By: Judy Davie - The Food Coach
Impossibly judgemental and I'm sure thousands of you could (and probably will) shoot me down in flames over this comment, but I've long thought that people who live in dirty homes lack the discipline required to eat healthily and are often overweight. Of course I have no conclusive evidence and it's just my opinion, however there is new lab evidence to suggest that house dust contains compounds which can spur fat cells to multiply and increase the propensity to gain fat.
Researchers in the US found that endocrine disrupting chemicals (EDC's), found in common environmental pollutants, are synthetic or naturally occurring compounds which can interfere with or mimic the body's hormones. These compounds, which find their way into household dust, are well known for their potential effects on reproductive, neurological and immune function, and recent animal testing has found that early exposure to these chemicals may cause weight gain later in life.
Out of 11 dust samples collected in North Carolina, only one sample had no effect on lab rats. The other samples triggered as accumulation of triglycerides in the blood or caused fat cells to multiply thereby creating the potential for increased body fat. Amounts of dust as low as 3 mg are thought to cause measurable effects on metabolic health.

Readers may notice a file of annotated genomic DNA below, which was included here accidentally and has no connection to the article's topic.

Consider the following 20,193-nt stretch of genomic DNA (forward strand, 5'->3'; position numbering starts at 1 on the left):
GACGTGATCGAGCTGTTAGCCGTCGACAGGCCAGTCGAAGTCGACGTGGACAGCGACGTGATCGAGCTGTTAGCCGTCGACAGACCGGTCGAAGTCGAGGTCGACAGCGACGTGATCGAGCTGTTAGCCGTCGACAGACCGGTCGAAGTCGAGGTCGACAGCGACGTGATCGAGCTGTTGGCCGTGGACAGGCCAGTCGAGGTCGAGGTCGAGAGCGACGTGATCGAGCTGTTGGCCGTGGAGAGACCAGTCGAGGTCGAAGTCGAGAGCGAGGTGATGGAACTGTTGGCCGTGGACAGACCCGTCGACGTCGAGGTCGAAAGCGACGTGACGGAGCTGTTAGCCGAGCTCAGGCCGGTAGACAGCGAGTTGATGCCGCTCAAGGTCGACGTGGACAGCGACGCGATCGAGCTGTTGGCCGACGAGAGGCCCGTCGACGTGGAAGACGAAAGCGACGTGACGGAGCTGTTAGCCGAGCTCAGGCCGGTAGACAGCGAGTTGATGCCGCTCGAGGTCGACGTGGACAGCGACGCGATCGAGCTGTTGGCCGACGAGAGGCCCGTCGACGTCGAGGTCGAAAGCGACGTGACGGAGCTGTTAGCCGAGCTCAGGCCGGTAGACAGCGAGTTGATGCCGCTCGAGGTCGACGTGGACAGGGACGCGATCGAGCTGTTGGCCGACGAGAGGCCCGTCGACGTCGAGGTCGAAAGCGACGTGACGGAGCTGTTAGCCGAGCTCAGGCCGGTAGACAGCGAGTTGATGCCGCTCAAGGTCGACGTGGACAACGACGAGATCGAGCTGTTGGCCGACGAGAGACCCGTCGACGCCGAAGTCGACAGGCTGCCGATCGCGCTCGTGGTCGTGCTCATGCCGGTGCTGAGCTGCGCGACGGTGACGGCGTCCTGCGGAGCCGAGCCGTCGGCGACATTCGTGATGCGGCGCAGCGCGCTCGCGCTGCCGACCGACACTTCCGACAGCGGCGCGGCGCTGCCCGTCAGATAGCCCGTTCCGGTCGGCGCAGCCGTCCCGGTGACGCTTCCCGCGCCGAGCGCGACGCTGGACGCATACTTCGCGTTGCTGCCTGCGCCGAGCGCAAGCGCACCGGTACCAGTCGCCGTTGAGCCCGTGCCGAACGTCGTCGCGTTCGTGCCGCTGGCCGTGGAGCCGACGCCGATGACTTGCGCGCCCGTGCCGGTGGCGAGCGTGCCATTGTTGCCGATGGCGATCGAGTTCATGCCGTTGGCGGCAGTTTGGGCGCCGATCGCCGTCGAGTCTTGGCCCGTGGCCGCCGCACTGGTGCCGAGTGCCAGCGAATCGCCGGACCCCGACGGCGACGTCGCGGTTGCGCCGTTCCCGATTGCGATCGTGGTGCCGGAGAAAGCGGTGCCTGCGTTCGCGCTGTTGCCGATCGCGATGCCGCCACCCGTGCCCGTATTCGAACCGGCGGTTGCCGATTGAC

In the US the Environmental Protection Agency estimate that children consume 50 mg house dust each day.
It may have nothing to do with discipline, and maybe some people are happy to live in a grubby house, but, if you are trying to lose weight, you'll undoubtedly benefit from burning kilojoules by doing some vigorous housework and getting rid of any dust which might be thwarting your efforts to lose weight.
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